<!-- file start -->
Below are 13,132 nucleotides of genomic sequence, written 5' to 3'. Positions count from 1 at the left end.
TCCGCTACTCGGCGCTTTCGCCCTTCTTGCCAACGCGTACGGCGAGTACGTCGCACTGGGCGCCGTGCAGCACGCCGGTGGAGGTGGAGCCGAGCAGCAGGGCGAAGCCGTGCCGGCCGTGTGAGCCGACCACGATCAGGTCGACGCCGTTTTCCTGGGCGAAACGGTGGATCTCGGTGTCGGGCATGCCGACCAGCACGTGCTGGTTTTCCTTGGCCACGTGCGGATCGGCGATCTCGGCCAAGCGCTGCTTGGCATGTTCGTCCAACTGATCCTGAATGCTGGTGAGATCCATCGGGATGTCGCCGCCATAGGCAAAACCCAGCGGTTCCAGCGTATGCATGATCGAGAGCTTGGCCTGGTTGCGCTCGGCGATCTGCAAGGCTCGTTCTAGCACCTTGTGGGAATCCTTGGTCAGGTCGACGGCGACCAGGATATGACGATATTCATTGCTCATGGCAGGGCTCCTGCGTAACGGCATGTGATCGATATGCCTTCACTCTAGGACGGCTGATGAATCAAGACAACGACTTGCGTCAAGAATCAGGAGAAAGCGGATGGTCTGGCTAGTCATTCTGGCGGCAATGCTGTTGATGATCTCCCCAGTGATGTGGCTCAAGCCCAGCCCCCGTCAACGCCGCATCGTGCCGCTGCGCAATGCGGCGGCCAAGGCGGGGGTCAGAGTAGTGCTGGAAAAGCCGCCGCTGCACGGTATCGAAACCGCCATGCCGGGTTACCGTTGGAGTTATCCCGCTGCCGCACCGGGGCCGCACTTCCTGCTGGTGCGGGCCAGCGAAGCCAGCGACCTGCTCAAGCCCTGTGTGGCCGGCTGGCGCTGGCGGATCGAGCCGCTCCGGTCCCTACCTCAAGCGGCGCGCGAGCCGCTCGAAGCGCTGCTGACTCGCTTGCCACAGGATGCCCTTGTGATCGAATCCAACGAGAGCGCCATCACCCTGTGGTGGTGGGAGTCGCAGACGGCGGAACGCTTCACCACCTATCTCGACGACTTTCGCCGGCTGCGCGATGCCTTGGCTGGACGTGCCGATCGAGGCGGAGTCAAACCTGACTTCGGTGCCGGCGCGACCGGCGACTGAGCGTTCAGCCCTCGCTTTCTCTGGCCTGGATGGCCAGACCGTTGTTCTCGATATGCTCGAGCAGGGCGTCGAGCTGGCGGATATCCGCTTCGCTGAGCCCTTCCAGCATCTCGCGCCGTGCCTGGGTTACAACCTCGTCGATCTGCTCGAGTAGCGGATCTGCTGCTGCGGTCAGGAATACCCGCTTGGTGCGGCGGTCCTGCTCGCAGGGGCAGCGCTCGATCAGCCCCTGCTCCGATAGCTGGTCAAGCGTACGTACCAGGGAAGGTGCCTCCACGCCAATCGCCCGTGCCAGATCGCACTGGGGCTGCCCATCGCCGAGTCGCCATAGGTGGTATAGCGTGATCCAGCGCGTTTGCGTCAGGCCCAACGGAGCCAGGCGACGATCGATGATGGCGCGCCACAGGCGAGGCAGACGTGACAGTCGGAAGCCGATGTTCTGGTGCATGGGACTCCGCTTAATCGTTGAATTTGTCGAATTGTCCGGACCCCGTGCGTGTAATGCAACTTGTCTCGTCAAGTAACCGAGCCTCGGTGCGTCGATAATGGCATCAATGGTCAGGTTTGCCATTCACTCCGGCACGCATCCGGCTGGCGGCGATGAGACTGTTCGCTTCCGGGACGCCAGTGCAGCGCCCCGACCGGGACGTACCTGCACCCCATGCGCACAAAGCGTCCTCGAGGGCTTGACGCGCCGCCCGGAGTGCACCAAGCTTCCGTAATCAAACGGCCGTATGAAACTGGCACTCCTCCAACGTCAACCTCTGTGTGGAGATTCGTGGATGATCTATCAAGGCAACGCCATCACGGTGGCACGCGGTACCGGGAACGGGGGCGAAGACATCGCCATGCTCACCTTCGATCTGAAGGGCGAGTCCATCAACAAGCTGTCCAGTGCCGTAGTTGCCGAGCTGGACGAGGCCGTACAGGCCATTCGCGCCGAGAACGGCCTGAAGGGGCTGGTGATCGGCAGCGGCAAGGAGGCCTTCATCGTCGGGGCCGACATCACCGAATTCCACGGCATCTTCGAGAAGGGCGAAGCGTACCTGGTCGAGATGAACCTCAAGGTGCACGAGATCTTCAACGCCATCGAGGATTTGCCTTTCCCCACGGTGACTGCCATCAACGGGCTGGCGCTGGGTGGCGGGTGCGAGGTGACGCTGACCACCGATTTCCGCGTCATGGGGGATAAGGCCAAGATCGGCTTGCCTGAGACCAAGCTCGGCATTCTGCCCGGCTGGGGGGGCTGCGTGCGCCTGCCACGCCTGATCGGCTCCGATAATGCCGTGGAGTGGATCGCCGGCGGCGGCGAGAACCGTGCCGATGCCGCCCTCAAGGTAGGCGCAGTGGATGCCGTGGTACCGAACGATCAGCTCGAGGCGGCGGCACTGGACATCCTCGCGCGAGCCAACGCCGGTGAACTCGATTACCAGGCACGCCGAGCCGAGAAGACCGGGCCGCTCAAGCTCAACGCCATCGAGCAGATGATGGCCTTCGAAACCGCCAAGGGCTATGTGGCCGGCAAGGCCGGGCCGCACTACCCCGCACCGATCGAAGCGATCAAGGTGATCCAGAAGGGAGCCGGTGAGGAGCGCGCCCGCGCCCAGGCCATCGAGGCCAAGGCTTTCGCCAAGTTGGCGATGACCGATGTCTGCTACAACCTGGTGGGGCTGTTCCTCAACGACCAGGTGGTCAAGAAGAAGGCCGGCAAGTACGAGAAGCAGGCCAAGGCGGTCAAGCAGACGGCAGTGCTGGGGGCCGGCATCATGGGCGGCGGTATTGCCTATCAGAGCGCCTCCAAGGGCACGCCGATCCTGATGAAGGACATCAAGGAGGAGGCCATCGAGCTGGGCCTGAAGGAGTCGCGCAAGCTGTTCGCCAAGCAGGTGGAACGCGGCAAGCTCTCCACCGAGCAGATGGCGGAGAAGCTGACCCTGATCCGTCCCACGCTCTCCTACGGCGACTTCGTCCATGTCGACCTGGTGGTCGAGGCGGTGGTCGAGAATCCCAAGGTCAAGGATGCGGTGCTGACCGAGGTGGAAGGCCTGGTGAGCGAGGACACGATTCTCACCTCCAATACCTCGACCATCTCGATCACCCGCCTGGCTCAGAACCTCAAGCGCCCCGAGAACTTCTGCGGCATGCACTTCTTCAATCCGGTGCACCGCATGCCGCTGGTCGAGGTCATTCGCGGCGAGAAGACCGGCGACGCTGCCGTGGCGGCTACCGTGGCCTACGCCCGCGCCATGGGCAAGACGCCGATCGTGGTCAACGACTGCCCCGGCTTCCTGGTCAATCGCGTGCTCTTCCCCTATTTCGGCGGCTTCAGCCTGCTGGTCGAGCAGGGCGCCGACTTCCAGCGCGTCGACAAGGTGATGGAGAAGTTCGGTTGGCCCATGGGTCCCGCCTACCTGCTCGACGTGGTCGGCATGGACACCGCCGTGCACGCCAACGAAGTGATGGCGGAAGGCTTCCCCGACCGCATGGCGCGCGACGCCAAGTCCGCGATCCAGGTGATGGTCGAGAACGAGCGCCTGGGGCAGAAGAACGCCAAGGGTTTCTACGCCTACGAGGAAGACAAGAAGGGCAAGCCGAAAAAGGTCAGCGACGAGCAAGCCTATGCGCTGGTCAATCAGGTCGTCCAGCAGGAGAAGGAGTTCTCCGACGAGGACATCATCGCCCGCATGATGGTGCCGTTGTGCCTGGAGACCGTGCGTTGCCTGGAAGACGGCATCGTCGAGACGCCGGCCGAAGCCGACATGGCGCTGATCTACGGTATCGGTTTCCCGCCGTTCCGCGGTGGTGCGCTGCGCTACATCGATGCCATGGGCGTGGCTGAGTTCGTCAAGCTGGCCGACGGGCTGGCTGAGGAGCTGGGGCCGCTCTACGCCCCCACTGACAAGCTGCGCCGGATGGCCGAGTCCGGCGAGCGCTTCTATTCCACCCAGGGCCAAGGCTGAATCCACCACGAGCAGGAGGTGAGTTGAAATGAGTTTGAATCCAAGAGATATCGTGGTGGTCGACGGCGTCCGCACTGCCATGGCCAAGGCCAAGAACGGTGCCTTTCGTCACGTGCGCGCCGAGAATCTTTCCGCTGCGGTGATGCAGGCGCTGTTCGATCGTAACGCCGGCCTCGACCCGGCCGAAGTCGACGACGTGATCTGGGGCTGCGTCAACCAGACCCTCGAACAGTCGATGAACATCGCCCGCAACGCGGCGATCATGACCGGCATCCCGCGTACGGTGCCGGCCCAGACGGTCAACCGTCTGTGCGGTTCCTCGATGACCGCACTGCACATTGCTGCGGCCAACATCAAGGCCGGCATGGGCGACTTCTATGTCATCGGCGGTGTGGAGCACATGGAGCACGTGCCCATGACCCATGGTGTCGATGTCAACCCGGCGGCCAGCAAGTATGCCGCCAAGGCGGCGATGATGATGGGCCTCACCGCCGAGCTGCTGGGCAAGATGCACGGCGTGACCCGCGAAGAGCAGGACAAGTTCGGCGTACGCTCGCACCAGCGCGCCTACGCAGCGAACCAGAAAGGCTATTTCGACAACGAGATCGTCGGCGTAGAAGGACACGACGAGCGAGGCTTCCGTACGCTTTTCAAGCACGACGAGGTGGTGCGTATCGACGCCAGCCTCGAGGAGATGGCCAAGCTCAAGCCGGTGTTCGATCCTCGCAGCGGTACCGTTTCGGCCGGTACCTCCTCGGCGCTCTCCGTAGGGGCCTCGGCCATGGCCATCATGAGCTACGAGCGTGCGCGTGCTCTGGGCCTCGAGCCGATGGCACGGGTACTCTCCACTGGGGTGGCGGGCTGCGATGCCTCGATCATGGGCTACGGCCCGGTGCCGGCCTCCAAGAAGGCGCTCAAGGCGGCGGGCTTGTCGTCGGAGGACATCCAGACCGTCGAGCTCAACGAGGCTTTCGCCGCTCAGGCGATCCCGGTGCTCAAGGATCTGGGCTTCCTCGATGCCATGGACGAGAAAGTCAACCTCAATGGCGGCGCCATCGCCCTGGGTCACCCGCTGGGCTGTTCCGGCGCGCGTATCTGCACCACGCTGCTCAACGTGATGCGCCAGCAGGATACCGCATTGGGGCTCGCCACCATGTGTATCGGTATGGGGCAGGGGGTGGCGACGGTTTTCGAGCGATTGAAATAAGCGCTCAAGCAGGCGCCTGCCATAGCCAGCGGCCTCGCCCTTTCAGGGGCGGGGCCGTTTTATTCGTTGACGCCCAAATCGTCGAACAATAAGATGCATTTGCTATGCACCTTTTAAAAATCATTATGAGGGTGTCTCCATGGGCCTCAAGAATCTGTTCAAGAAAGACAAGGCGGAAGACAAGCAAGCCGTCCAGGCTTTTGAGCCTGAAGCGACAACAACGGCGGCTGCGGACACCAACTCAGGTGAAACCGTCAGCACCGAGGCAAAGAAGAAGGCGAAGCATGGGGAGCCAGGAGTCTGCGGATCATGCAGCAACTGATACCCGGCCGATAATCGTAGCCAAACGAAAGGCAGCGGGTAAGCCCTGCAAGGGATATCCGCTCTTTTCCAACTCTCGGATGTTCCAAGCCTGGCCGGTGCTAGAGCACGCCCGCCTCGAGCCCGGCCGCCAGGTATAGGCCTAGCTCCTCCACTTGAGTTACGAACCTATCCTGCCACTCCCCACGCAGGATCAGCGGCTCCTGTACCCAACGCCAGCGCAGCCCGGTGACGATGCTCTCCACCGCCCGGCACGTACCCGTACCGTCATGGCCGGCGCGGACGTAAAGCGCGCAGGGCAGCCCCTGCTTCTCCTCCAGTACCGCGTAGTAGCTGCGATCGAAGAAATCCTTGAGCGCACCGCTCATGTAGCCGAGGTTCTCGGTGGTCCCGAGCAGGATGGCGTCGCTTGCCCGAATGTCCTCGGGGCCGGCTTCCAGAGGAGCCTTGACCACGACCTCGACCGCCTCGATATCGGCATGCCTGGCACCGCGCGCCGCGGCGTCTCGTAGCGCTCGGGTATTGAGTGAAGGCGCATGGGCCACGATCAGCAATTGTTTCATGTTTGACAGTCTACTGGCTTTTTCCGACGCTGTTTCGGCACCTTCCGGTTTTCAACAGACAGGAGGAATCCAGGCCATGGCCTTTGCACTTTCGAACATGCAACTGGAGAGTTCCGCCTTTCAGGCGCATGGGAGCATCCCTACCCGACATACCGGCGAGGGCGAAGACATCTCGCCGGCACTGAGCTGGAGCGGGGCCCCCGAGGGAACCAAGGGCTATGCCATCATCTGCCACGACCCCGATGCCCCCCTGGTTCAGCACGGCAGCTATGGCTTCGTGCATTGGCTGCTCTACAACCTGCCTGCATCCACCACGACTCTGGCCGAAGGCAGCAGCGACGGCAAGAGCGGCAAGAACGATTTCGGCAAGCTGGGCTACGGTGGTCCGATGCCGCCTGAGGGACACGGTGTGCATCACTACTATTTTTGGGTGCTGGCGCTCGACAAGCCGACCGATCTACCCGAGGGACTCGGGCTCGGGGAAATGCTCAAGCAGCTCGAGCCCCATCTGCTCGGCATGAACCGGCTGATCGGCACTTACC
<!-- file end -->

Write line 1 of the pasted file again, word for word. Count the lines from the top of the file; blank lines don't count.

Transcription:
Below are 13,132 nucleotides of genomic sequence, written 5' to 3'. Positions count from 1 at the left end.